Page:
1.Uber, Didi, Ola, Taxify, Lyft and Grab control the current global rideshare market. These companies originate from Ola is in India, Grab Singapore, Didi China, Taxify Estoni, Lyft and Uber in the US. Behind all but two sits Softbank. Taxify and Lyft are Softbank free (so far) and this is mainly due to Softbanks investment in Uber (so it doesn’t need another US company) and in Europe and the Middle East, Taxify is taking a good share. However, what is really going on here? Softbank has covered 90% of the global market by buying into 4 companies.
2. Softbank also invested heavily in AV technology, which means it intends to be a main player in the global transportation network that is developing as we live now.
Softbank is investing in the present with rideshare companies and investing in the future with AV technology. It is covering all its bases and is set to become a 10% holder of 100% of the global transportation market as it unfolds.
Uber and Ola might be competing in the front, but in reality, Softbank is dictating where wars will be held and who will win them. In other words, the rideshare industry is more like the WWF, where wrestlers compete in show fights, there is danger, there is blood, but it is all orchestrated.

(Steve Mann) #3

Hey Andrew, you are missing the issue of the article, its about Ola and Indian drivers in Australia. What has AV and Softbank got to do with Ola trying to cash in on their marketing advantage. I guess Didi might try the same thing in the US with the Chinese community.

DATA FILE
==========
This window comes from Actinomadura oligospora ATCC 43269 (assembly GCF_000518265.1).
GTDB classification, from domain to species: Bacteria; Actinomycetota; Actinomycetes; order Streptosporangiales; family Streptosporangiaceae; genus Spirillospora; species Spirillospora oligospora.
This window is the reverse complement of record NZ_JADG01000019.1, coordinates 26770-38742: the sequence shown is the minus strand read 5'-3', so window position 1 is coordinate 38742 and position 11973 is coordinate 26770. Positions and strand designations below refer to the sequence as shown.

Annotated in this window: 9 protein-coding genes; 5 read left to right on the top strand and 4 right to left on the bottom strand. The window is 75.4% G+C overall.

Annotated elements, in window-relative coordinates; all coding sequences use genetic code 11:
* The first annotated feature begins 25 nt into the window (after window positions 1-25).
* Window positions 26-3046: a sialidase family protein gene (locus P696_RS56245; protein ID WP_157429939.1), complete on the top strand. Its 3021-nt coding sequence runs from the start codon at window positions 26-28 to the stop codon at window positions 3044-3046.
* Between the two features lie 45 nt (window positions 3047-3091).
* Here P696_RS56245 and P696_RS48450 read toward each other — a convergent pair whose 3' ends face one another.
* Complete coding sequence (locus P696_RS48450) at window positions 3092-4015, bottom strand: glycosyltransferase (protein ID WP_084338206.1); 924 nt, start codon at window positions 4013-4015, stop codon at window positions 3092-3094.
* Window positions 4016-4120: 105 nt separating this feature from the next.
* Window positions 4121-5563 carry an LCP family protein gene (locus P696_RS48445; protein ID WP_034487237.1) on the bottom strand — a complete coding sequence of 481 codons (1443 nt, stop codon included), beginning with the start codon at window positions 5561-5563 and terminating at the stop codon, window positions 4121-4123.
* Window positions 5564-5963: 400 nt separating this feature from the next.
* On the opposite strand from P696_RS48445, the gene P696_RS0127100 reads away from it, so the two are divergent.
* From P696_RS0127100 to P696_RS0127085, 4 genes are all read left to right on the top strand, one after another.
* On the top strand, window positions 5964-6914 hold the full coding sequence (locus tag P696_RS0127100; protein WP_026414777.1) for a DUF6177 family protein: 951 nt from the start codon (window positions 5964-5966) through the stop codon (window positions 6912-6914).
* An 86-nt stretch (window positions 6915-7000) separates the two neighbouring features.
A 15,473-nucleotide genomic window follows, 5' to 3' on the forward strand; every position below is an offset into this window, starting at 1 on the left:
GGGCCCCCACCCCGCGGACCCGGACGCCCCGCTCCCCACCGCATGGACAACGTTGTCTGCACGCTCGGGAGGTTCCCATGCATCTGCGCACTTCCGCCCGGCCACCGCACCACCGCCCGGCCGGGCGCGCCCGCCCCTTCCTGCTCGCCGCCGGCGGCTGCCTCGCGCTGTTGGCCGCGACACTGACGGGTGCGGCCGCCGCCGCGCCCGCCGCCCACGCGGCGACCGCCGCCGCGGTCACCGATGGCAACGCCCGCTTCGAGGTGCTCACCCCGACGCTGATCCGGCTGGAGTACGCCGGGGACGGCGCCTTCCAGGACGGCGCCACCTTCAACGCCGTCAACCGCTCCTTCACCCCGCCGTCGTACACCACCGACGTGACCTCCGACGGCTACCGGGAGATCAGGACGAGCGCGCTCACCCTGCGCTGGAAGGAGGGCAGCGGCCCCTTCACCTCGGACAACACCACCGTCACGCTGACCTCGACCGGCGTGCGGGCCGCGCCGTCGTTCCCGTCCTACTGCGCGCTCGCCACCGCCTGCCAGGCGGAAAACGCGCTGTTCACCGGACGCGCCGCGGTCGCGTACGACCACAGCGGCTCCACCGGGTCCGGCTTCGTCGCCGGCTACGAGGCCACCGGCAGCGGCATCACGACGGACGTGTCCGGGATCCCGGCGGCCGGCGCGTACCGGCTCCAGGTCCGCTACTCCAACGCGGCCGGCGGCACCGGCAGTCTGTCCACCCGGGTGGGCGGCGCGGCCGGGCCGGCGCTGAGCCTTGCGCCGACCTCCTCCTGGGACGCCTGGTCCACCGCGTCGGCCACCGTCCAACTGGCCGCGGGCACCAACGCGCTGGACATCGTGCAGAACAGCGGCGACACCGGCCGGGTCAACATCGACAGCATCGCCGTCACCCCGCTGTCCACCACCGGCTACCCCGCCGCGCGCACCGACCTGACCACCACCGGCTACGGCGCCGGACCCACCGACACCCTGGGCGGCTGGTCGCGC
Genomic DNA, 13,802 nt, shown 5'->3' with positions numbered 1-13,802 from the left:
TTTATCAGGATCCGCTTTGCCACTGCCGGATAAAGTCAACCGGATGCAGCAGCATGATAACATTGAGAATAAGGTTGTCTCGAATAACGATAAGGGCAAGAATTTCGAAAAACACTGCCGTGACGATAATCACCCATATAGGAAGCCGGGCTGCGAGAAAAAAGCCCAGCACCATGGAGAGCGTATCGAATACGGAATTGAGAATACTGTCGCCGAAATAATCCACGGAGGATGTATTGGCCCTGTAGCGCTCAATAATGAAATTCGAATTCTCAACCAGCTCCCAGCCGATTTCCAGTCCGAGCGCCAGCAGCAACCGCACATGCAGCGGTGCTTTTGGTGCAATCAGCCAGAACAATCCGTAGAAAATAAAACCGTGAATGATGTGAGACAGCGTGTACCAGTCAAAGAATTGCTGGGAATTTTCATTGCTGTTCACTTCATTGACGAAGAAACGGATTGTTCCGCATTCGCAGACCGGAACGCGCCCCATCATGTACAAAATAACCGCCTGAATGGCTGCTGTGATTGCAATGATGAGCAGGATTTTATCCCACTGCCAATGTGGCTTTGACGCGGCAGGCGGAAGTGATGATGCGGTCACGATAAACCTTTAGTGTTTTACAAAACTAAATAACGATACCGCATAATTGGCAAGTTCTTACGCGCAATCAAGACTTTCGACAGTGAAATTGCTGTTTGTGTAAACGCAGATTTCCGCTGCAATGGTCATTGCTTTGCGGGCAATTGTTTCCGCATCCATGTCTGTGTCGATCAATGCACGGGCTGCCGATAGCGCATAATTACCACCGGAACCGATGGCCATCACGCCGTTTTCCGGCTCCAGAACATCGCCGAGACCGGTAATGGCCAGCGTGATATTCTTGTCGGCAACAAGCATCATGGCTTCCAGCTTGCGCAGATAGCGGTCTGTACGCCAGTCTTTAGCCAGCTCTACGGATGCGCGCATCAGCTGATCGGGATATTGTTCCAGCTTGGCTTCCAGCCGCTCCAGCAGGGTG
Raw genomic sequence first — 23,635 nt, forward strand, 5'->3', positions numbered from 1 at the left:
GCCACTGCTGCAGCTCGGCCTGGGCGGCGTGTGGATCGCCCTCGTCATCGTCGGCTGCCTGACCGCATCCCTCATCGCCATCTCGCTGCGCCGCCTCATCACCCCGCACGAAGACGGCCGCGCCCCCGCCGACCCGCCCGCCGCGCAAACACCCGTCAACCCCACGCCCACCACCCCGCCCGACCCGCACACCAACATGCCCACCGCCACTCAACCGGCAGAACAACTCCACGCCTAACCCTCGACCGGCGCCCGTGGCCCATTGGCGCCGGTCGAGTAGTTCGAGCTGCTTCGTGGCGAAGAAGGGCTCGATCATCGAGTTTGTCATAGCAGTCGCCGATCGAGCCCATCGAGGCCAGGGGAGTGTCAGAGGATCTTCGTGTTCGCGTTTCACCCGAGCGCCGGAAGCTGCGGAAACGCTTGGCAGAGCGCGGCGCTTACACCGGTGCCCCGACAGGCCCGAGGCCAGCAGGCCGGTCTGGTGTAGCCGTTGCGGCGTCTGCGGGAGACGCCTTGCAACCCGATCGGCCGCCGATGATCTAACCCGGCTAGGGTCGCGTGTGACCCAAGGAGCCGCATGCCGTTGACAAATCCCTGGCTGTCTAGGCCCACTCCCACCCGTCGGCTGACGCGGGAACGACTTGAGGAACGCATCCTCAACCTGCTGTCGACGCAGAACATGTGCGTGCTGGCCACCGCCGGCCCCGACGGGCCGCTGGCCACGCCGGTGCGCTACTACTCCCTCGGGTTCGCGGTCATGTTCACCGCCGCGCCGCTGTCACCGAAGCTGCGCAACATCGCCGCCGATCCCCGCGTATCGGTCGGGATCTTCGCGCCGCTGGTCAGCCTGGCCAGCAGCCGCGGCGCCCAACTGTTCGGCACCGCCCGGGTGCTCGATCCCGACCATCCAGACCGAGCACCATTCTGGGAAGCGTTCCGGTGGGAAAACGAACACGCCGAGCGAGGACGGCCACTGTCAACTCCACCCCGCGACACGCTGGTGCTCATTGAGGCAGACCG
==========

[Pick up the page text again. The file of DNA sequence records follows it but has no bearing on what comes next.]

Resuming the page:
(Andrew Martin) #4

Hi Steve, I know that, but the real issue is not Indians, not Ola and not even Uber. Its the emergence of AV technology.

(Steve Mann) #5

Hey Andrew, check this out, Grab is going to steal Uber’s market in Asia, and Uber will be left holding the US. They are already being kicked in the balls in London and the EU has classified ridesharing as a taxi service. Its not about AVs yet, its about who wins the rideshare wars? Will it be the five-six major corps we know of today or will it be the rise of newbies, such as Yandex in Russia and GoJeck in Indonesia? Didi is coming along strong buying up Latin & South America, Lyft is starting to test out Canada and has increased its hold in the US. While AV might seem important, I don’t think that’s the issue right now . In my opinion its about who survives the next 5 years, after that we can chat about AV tech.

(Andrew Martin) #6

I agree with you, in that it is about the changing market relations between all the major players. So far we have Uber, Didi, Grab, Ola and Lyft. There is that emerging GoJeck and Yandex issue and Taxify is still a contender. The rideshare market is far from settled. Add to this the Softbank issue, and I foresee that the world will be divided as you think so, how it will be done, I don’t know. Also, add to this the emerging basket of gig support apps, which created a completely new market for e-payments and e-services, as well as opening up transportation services for freight, bikes and possibly flights and ferries. What we are seeing is a major change in the worlds economy in similar vein to what happened when the steam engine was invented and how that affected the iron industry as well as transportation. The railway and steamboats emerged from this invention, and the changes are similar to what happened with the mergence of the internet and smartphones.